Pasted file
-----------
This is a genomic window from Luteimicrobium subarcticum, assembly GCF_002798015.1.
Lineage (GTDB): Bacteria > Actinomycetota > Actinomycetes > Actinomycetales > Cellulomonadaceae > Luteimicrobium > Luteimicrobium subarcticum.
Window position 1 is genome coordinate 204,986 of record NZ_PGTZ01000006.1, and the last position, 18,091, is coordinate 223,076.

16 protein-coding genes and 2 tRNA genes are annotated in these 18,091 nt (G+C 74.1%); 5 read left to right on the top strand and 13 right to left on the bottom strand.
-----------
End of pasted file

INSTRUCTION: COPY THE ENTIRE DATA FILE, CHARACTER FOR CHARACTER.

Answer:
This is a genomic window from Luteimicrobium subarcticum, assembly GCF_002798015.1.
Lineage (GTDB): Bacteria > Actinomycetota > Actinomycetes > Actinomycetales > Cellulomonadaceae > Luteimicrobium > Luteimicrobium subarcticum.
Window position 1 is genome coordinate 204,986 of record NZ_PGTZ01000006.1, and the last position, 18,091, is coordinate 223,076.

16 protein-coding genes and 2 tRNA genes are annotated in these 18,091 nt (G+C 74.1%); 5 read left to right on the top strand and 13 right to left on the bottom strand.